The Poster Sessions

Inquiring about students’ and teachers’ adventures and projects in education is an absolute must. To do so, take a slow stroll through the poster sessions.

The Expo Hall

A casual stroll through the Expo Hall will open your eyes to the current trends and futuristic potential of educational technology. And you may walk away with a few freebies, too.

Keynote Speakers

The keynote speakers always set, maintain, and wrap-up the theme and tone of the ISTE Conference. This year’s line-up appears to be stellar. Beginning with Ashley Judd, pausing at the midpoint with Kevin Carroll, and ending with the National Teacher-of-the-Year, Jeff Charbonneau, the keynote speakers will keep all attendees fully anchored to the awesomeness of ISTE.

Twitter, Tweetdeck, and the Official Hashtag

Be sure to use the power of Twitter, Tweetdeck, and the official ISTE hashtag (#ISTE2014) to share and follow all #edchat and #edtech conversations at ISTE. Heck, you can even be at home and follow the constant stream of progressive thinking directly from your Tweetdeck. Don’t forget to find Dave Guymon and me at ISTE ’14 in Atlanta. Stop by and say, “Hey.” We may even have time to grab a lunch and speak about the awesomeness that is the ISTE Conference.   Got any other ideas to share for the ISTE Survival Guide? If so, please share.

EdTech 10: World Cup Style

As the soccer world is facing the elimination rounds, we thought we’d offer our advice on which EdTech stories made the cut this week. Much like Costa Rica, some of these stories we didn’t see coming but are strong contenders for top story of the week.
Speaking of World Cup, our team is headed to the “world cup” of Science and Technology conferences as we pack our bags for ISTE Conference (@ISTEConnects). After we share our winning stories from ISTE we’ll pack up and head to the heat that rivals Brazil right now for National Charter Schools Conference (@CharterAlliance) in Vegas.  Keep an eye out for our updates on the blog and by following us on Twitter (@Getting_Smart), #ISTE2014, and #NCSC14.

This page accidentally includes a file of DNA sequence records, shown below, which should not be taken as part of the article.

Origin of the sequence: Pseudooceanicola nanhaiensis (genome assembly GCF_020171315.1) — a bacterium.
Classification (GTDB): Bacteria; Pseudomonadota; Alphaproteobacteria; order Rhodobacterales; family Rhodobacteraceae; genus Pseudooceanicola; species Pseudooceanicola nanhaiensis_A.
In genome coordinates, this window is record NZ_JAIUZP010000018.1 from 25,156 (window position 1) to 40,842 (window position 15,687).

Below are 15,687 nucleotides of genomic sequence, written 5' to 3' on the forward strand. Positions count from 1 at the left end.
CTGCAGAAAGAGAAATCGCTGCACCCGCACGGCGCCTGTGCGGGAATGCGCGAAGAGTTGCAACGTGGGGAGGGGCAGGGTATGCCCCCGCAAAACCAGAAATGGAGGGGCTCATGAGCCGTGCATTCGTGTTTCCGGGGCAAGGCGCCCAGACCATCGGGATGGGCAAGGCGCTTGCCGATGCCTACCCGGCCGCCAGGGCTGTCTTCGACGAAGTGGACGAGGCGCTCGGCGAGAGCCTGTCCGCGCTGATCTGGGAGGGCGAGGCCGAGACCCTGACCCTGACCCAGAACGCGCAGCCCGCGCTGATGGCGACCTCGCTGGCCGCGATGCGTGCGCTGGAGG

Smart Cities

1. Expanding the “Breakthrough” School Community. Next Generation Learning Challenges (NGLC) (@NextGenLC) announced partnership with six community-based education organizations to help apply $25 million in grants to expand and innovate personalized learning opportunities for students. Each community partner will invest over $1.8M in local design teams, helping to create smarter cities across the country. For more great work happening in cities across the US, check out these recent posts in our Smart Cities series:

– Moving Towards Next Generation Learning by Andy Calkins (@andrewcalkins)
– An Educators Lean Startup Mindset by Matt Candler (@mcandler)

Blended Schools & Tools

2. SETDA Releases a “Coaches Playbook”. The State Educational Technology Directors Association (@SETDA) launched the The Guide to Technology Requirements website. The new website seeks to help school leaders access information about technology requirements for common core assessments. The site allows users to input their information and access district-specific resources.
3. FCC Goes for the Goal with Wi-Fi. The Federal Communications Commission (@FCC) plans to spend $2 billion in the next two years to ensure American students have access to fast Wi-Fi networks at schools and libraries. Schools have complained for years that their Internet connections are too slow to take advantage of new educational tools.
4. Survey Shows Reasons for Full-Time Online Schools. Connections Academy (@ConnectionsAcad) released their 12th annual Parent Satisfaction Survey showing insight into why parents and students use online schools full-time. The survey showed, overall, families want more options for their students and greater flexibility when it comes to seat-time and learning styles. When asked, parents indicated their top three reasons for considering online schooling were a change from their child’s current school setting, a need or desire for a flexible schedule, and the desire for a safe learning environment.

Digital Developments

5. Giving Learning a Performance Boost. Last week, Digital Learning Now (@DigLearningNow), released the paper “Using Prizes & Pull Mechanisms to Boost Learning,” and the complementary infographic, “Using Prizes to Boost Learning.” 12th in the DLN Smart Series, the paper and infographic highlight the potential of boosting learning through incentives such as prizes.